Still here, in India. Still in Ranchi.
I’ve been successful for most of today in resolutely not thinking about Thanksgiving. It’s one of my very favorite holidays because of the way that I celebrate with family and friends.I’ve felt very alone in Ranchi lately, so it’s doubly hard. I went to my adviser’s house for a mini-Thanksgiving. He told me that if I was ever feeling homesick, I could have dinner with him and his wife – so I took him up on it in honor of this holiday.
This was our feast:
That’s honey chicken, a beef stew thing, and rice. We even had beer! When he heard I haven’t had Indian rice beer yet, he said that we have to go out and do that before I leave Ranchi. He joked that it’s what made a Swiss friend of his stay for an extra year!
Apparently November/December is also harvest time in India, and people have small celebrations giving thanks for the food and the previous year. So we combined traditions and had a blast. Good conversation, relaxed atmosphere, a very good thing.
Being here gives me a lot to think about, and to be thankful for. Yup, it’s list-time:
*Friends and family. Seriously, y’all are amazing.
*Food. An abundance of food, at that. It’s even the sort of food I want to eat, not what I have to.
*Electricity. And that I can charge my laptop whenever I want to when I’m at home.
*The existence of switches for plugs. I will definitely miss being able to turn a whole outlet off when I go back home!
*The fact that when I’m in America, I speak the dominant language.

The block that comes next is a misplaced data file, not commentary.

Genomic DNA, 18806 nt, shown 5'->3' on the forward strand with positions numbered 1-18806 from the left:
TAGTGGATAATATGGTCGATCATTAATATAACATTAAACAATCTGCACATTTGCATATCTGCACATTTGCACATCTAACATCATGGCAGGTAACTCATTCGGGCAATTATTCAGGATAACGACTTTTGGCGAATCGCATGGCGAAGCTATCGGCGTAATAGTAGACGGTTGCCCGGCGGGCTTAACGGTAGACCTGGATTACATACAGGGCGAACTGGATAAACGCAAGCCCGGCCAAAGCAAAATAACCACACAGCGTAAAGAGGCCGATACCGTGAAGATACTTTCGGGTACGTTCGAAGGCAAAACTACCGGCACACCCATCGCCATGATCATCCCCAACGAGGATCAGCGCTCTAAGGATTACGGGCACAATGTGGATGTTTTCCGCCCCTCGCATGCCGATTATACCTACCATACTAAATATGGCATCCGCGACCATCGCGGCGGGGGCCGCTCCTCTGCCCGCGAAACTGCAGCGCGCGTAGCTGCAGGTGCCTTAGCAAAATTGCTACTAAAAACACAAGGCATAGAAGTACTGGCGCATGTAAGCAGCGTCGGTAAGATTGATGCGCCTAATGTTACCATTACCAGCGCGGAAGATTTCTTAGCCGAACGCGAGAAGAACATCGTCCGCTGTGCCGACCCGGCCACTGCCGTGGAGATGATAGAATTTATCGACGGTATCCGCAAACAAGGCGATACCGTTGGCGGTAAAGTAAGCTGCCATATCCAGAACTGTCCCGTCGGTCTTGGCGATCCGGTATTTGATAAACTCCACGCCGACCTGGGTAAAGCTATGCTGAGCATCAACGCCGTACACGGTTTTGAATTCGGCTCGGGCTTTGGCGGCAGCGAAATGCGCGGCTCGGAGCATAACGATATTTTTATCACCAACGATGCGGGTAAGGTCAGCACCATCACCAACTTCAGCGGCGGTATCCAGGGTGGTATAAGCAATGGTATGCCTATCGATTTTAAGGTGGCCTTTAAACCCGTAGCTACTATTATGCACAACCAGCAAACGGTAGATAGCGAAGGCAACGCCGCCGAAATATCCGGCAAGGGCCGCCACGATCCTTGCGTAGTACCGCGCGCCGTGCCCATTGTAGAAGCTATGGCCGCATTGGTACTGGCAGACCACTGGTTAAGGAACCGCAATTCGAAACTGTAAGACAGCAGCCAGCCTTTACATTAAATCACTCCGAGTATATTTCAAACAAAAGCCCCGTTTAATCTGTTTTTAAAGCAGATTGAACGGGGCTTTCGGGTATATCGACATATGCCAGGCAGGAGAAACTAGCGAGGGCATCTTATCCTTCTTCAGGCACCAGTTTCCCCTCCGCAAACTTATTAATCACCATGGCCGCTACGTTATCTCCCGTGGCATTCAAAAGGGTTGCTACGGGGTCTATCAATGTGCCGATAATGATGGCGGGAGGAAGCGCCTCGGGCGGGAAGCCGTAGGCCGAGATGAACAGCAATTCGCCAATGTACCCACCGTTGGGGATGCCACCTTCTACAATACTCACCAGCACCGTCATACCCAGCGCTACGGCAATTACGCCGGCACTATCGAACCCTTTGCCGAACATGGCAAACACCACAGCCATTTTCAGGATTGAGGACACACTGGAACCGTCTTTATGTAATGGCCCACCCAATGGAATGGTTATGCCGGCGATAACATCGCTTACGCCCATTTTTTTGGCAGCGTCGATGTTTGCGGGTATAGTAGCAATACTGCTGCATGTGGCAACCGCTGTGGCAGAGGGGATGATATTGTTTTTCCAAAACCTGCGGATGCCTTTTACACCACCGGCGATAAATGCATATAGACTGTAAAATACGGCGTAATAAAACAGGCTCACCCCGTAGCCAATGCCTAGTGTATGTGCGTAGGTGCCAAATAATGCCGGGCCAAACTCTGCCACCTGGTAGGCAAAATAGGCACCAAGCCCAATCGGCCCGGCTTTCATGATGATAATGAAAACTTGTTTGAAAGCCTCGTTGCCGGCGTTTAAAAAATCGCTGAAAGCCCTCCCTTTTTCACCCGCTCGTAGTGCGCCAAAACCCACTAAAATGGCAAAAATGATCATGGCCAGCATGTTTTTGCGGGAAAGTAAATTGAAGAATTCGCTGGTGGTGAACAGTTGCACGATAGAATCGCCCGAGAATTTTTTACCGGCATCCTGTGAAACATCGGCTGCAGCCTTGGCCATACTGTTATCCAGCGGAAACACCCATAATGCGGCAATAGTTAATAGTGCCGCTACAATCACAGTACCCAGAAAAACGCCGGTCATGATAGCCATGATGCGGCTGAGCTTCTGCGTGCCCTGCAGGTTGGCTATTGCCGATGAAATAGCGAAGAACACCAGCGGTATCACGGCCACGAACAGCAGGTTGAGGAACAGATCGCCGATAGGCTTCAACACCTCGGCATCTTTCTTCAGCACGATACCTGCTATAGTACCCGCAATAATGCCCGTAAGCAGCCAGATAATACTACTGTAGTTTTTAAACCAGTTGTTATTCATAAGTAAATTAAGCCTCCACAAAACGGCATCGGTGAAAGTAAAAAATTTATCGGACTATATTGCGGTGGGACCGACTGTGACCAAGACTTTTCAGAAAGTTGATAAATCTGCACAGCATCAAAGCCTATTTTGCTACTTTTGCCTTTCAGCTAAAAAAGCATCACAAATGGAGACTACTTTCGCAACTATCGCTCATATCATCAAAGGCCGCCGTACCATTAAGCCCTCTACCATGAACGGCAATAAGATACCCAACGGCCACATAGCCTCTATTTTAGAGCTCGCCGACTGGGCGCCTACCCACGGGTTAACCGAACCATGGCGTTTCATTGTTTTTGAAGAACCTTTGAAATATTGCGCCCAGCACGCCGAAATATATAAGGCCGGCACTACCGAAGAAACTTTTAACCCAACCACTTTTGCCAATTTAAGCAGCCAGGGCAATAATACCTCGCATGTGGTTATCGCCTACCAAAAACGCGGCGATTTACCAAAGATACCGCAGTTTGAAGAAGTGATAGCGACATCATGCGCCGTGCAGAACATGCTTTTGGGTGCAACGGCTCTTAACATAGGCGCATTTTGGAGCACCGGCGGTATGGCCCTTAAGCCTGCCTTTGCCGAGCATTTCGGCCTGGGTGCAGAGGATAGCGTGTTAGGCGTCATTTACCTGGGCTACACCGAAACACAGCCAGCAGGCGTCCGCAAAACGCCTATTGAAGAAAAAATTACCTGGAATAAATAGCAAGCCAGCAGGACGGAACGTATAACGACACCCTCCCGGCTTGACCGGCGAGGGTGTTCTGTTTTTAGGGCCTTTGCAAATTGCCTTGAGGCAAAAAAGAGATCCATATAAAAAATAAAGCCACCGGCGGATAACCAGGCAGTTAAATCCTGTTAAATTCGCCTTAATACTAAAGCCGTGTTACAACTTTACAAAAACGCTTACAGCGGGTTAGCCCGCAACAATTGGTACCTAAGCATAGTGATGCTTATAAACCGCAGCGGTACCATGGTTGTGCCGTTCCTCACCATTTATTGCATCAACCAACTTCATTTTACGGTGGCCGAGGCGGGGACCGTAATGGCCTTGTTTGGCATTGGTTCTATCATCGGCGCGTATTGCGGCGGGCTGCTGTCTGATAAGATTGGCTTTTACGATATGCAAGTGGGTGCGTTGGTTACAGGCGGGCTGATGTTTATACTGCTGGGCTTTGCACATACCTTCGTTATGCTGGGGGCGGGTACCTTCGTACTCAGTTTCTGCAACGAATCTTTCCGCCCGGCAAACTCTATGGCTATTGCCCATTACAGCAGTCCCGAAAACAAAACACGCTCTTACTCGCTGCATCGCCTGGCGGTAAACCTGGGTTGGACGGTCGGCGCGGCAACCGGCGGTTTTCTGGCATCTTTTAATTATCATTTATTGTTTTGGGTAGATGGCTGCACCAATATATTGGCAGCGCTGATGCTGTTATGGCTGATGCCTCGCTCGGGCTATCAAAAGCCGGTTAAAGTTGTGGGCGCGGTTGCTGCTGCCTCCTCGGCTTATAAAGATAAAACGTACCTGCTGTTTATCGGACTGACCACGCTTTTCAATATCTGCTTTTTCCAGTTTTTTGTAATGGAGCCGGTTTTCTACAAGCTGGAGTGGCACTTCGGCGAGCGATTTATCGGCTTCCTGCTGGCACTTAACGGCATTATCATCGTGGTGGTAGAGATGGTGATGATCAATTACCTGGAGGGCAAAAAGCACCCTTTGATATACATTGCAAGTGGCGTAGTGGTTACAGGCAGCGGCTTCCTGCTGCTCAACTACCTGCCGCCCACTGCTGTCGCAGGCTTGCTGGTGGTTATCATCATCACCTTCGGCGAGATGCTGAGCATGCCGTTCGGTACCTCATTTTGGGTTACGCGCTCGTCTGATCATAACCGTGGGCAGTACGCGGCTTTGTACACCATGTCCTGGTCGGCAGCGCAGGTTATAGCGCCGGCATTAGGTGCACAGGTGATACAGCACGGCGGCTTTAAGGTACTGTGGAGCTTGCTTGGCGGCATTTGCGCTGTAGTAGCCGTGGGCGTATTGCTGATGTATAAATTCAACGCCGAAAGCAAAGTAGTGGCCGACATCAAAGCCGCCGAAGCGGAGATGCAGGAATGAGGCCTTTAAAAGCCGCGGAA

*My bicycle. And that I don’t face imminent death by riding it in the Twin Cities. So … bike lanes?
*Coffeeshops that don’t play Akon when I walk in ‘cause I’m American and clearly we all love Akon.
*My iPod. So I can block out the Akon.
*The way the leaves change in Autumn.
*The fact that I am privileged and lucky enough to get all the way to India.
*Books! Particularly “Life of Pi” by Yann Martel and “Haroun and the Sea of Stories" by Salman Rushdie. Just finished “Life of Pi,” which was amazing, and have just started “Haroun and the Sea of Stories,” which is even more amazing.
*Rickshaws that are public, and thus only charge me 6 rupees a ride.
*The Twin Cities metrotransit system.
*Pets. Especially the ones that don’t have rabies and are ok to cuddle with.
*Did I mention my friends and family? Because I’m pretty sure my life wouldn’t be anywhere near as amazing and breathtaking without you.
In other news …
As a way to stave off the homesickness, I’ve begun knitting again! I finally caved and went to buy knitting needles and yarn. It feels SO GOOD! I’m making Stephen West’s Boneyard Shawl for a John-thing. As of right now, it looks like this:
I am determined to finish it by the time I get back to the states. This shouldn’t be too hard, considering how easy the pattern is.
I’ve also decided to get another tattoo. I’ve been thinking of this one since I got my last one, which was in November 2008. I’ll still wait until the spring to get it – it’s a text tattoo, and so I have to think about the placement, line breaks, and font. And also tattoos heal better when it’s not the middle of the dry MN winter.
Tomorrow I’m headed off to the Piparwar coal mine. Piparwar is one of the case studies for my research, so it’s a very important site visit. But I have been informed by multiple people that I have to be very careful, so I won’t really get to ask too many questions. But it will still be good to see the mine itself, to get a grip on the scope of the issue. I’m sure there will be another post after that, with some pictures of the mine/resettlement area.
Till then, I’m jealous of all of you and your turkey (and wild rice and sweet potato and cranberry) feasts.